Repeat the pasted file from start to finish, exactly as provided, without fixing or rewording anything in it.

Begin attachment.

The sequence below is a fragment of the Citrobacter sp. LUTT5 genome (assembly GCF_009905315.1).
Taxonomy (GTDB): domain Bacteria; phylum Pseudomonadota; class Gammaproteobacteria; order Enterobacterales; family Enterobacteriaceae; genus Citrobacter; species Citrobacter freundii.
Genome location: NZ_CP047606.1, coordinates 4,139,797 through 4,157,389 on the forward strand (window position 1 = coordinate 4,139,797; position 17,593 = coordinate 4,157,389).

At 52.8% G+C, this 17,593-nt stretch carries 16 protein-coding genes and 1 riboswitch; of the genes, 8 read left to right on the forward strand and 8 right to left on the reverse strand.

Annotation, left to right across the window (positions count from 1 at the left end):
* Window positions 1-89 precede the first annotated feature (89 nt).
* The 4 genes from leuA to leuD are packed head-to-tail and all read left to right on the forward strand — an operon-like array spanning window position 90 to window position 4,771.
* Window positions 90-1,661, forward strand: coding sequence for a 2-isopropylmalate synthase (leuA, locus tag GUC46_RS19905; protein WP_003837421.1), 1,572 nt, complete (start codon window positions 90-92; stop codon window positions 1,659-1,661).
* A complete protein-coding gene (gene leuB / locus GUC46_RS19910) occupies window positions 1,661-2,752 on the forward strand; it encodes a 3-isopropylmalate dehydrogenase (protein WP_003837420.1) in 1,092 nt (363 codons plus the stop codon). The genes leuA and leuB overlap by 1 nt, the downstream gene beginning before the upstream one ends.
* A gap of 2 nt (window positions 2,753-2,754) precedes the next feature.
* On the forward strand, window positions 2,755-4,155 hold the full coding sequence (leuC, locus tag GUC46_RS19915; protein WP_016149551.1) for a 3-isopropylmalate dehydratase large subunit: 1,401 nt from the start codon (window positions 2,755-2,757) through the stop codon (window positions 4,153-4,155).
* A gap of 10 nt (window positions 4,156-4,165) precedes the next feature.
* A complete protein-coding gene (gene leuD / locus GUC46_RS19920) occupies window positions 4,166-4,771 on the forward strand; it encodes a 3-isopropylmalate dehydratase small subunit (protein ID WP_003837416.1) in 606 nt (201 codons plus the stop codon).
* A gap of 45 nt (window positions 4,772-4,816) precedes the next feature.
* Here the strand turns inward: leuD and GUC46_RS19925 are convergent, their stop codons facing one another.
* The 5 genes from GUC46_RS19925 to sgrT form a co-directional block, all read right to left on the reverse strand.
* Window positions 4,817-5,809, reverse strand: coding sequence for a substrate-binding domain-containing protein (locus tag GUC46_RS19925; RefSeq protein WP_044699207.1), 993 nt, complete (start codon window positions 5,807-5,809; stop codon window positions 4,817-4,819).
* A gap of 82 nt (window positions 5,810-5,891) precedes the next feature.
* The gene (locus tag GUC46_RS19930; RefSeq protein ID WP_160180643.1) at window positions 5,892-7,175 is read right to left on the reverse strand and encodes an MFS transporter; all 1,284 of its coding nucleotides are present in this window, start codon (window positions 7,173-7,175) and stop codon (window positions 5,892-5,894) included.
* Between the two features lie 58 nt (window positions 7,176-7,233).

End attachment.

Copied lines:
The sequence below is a fragment of the Citrobacter sp. LUTT5 genome (assembly GCF_009905315.1).
Taxonomy (GTDB): domain Bacteria; phylum Pseudomonadota; class Gammaproteobacteria; order Enterobacterales; family Enterobacteriaceae; genus Citrobacter; species Citrobacter freundii.
Genome location: NZ_CP047606.1, coordinates 4,139,797 through 4,157,389 on the forward strand (window position 1 = coordinate 4,139,797; position 17,593 = coordinate 4,157,389).

At 52.8% G+C, this 17,593-nt stretch carries 16 protein-coding genes and 1 riboswitch; of the genes, 8 read left to right on the forward strand and 8 right to left on the reverse strand.

Annotation, left to right across the window (positions count from 1 at the left end):
* Window positions 1-89 precede the first annotated feature (89 nt).
* The 4 genes from leuA to leuD are packed head-to-tail and all read left to right on the forward strand — an operon-like array spanning window position 90 to window position 4,771.
* Window positions 90-1,661, forward strand: coding sequence for a 2-isopropylmalate synthase (leuA, locus tag GUC46_RS19905; protein WP_003837421.1), 1,572 nt, complete (start codon window positions 90-92; stop codon window positions 1,659-1,661).
* A complete protein-coding gene (gene leuB / locus GUC46_RS19910) occupies window positions 1,661-2,752 on the forward strand; it encodes a 3-isopropylmalate dehydrogenase (protein WP_003837420.1) in 1,092 nt (363 codons plus the stop codon). The genes leuA and leuB overlap by 1 nt, the downstream gene beginning before the upstream one ends.
* A gap of 2 nt (window positions 2,753-2,754) precedes the next feature.
* On the forward strand, window positions 2,755-4,155 hold the full coding sequence (leuC, locus tag GUC46_RS19915; protein WP_016149551.1) for a 3-isopropylmalate dehydratase large subunit: 1,401 nt from the start codon (window positions 2,755-2,757) through the stop codon (window positions 4,153-4,155).
* A gap of 10 nt (window positions 4,156-4,165) precedes the next feature.
* A complete protein-coding gene (gene leuD / locus GUC46_RS19920) occupies window positions 4,166-4,771 on the forward strand; it encodes a 3-isopropylmalate dehydratase small subunit (protein ID WP_003837416.1) in 606 nt (201 codons plus the stop codon).
* A gap of 45 nt (window positions 4,772-4,816) precedes the next feature.
* Here the strand turns inward: leuD and GUC46_RS19925 are convergent, their stop codons facing one another.
* The 5 genes from GUC46_RS19925 to sgrT form a co-directional block, all read right to left on the reverse strand.
* Window positions 4,817-5,809, reverse strand: coding sequence for a substrate-binding domain-containing protein (locus tag GUC46_RS19925; RefSeq protein WP_044699207.1), 993 nt, complete (start codon window positions 5,807-5,809; stop codon window positions 4,817-4,819).
* A gap of 82 nt (window positions 5,810-5,891) precedes the next feature.
* The gene (locus tag GUC46_RS19930; RefSeq protein ID WP_160180643.1) at window positions 5,892-7,175 is read right to left on the reverse strand and encodes an MFS transporter; all 1,284 of its coding nucleotides are present in this window, start codon (window positions 7,173-7,175) and stop codon (window positions 5,892-5,894) included.
* Between the two features lie 58 nt (window positions 7,176-7,233).